“It’s like having the key that fits the lock,” he says. “The children are cured without side effects.”
But he is obliged to take personal responsibility for the use of the drug because no trials have yet been completed and nor is there approval for use on children.
According to Richard Bergström, former Director General of the European Federation of Pharmaceutical Industries and Associations (EFPIA), there are many reasons why the pharmaceutical industry is reluctant to test new cancer drugs on children. One of the most significant is that the industry does not yet have the set-up required to study a small number of patients in a great many different places across Europe, which is something often needed in order to bring together a large enough group of child patients.
And then there is the issue of whether the extended patent is enough of a carrot for the drugs companies. The normal lifespan of a drug has traditionally been 10-15 years, during which time the company is expected to recoup the cost of developing the drug and ideally make a profit. But the recent upsurge of new cancer drugs in recent years means that calculation no longer adds up.
“With cancer, you can very clearly see that products that only came onto the market a few years ago are no longer being used,” says Bergström. “A drug’s lifecycle is often extremely short, and so the question is what the additional patent is worth after 15 years if the drug is no longer in use.”
But a group of European childhood cancer organisations has now created a research platform called Accelerate, which aims to try to get around the obstacles that make the development of new cancer drugs for children so difficult. The thinking is that with better knowledge of the biology of childhood cancer tumours that are difficult to treat, it will be possible to identify likely candidates from amongst the substances that are already in the drugs pipeline and channel them through for trials on children.
The organisations have managed to persuade major pharmaceutical companies, including AstraZeneca, Boeringer Ingelheim, Bristol-Myers Squibb, Genentech, Hoffman-La Roche and Novartis, to invest in the venture, open up their archives and share their data. The Accelerate group will together evaluate the whole drugs pipeline and jointly select the best, most promising candidates to go forward with. This will avoid the relatively small number of childhood cancer patients being used in trials of less promising treatments. The group published its joint declaration of intent just before summer 2016. And although the task may seem to be verging on the impossible, there is no doubt that reaching an agreement around this has kindled hope of saving the final 20 per cent of children who currently do not survive.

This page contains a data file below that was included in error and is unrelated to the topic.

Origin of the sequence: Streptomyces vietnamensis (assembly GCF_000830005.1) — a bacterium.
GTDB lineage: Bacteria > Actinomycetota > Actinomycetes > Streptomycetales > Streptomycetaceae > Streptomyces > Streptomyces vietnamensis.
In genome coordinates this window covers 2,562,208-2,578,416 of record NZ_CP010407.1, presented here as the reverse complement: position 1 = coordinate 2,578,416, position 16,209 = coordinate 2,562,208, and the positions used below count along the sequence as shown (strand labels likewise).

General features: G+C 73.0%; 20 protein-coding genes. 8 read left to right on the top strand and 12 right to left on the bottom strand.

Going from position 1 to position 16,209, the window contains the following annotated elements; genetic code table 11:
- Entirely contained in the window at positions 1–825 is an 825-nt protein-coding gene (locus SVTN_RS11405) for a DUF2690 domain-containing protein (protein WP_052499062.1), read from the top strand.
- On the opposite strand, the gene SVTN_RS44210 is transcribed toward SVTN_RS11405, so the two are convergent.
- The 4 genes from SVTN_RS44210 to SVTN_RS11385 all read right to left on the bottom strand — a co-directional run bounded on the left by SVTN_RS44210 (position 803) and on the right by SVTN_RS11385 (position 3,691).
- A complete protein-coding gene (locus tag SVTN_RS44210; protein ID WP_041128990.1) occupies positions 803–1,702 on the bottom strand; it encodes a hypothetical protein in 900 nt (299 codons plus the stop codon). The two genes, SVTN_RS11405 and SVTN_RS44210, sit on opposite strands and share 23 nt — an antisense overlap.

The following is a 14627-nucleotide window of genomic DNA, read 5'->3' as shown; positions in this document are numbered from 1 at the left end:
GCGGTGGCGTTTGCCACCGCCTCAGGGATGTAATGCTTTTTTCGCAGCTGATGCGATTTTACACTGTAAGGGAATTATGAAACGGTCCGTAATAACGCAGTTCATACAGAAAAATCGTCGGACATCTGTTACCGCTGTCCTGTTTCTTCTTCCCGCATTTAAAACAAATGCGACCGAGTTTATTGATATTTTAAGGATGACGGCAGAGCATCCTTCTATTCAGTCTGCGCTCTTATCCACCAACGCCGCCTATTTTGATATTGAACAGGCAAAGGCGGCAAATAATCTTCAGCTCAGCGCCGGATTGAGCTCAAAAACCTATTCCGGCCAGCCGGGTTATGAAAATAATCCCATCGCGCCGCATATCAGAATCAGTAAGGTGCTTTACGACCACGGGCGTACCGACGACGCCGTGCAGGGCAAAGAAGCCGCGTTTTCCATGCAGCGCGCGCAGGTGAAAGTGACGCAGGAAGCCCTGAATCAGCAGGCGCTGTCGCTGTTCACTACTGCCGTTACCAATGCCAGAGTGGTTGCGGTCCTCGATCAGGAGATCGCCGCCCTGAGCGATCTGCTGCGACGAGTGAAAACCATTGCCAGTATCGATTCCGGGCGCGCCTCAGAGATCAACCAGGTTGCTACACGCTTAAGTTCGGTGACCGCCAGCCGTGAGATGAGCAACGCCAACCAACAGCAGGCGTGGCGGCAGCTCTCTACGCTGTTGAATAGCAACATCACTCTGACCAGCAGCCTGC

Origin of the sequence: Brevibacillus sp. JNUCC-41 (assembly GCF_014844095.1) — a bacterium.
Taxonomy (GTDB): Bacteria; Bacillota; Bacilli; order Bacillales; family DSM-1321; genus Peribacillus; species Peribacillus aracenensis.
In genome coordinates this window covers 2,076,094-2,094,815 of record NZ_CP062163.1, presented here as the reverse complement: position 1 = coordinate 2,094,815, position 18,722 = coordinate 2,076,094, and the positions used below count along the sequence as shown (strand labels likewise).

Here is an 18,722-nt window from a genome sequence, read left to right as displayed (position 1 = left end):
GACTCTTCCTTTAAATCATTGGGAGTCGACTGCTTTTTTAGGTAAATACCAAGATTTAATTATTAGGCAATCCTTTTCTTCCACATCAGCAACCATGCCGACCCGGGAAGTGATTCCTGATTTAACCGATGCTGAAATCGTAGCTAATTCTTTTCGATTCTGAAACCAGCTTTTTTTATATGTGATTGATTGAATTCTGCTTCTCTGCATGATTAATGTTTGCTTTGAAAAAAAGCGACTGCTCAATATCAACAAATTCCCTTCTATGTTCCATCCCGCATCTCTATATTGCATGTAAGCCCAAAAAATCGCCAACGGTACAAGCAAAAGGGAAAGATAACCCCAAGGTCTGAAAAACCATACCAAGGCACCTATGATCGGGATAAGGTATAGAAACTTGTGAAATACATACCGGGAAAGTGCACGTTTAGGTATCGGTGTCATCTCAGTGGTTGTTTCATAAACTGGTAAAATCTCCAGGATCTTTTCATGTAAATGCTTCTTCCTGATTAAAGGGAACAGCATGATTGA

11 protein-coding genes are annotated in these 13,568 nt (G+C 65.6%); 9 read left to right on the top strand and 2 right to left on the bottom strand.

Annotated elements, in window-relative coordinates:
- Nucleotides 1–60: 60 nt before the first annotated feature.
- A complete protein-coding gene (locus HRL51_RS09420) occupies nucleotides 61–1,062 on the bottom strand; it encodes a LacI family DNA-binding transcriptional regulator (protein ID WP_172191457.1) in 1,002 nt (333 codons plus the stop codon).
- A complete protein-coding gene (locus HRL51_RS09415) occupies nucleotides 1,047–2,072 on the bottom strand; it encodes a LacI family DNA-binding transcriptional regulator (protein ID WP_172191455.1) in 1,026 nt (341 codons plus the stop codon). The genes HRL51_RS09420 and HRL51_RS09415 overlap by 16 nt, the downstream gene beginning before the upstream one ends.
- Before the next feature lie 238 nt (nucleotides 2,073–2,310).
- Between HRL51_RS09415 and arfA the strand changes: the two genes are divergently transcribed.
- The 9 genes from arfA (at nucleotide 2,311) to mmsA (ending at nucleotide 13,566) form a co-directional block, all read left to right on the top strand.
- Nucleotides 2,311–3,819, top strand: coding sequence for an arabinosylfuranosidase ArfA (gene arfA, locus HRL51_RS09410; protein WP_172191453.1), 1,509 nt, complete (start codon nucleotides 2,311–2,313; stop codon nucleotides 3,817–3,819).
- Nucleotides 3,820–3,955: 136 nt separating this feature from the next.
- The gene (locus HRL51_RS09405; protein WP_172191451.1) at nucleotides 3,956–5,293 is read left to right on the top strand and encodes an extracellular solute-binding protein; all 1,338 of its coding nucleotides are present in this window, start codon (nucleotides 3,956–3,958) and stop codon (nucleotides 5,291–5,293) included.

“If we can have a vision of zero traffic fatalities, we must surely be able to have a vision of zero deaths from childhood cancer,” says Kogner. “We need to stop thinking that the impossible is impossible – it’s simply a little bit harder. It needs more time, more money and more investment in research.”
The fact that pharmaceutical companies have suddenly agreed to be more open, share their data and allow outsiders to have a say on their drugs pipeline is a state of affairs that most people would have thought impossible ten years ago, but it appears to be part of a whole new strategy in the cancer field.
“When I meet my research directors, this is one of the things they talk about a lot,” says Bergström.
He explains that the rapid developments in the field of adult cancer, with treatments increasingly becoming specifically targeted, also mean that the number of potential patients for each treatment is declining. This is a problem that childhood cancer has been struggling with for some time and which is now starting to be resolved.
“The idea that’s emerging is not just to organise research into childhood cancer in this way but to do so for all types of cancer,” says Bergström. “That’s what I’m hearing from my more progressive, radical industry colleagues and also from the oncologists.”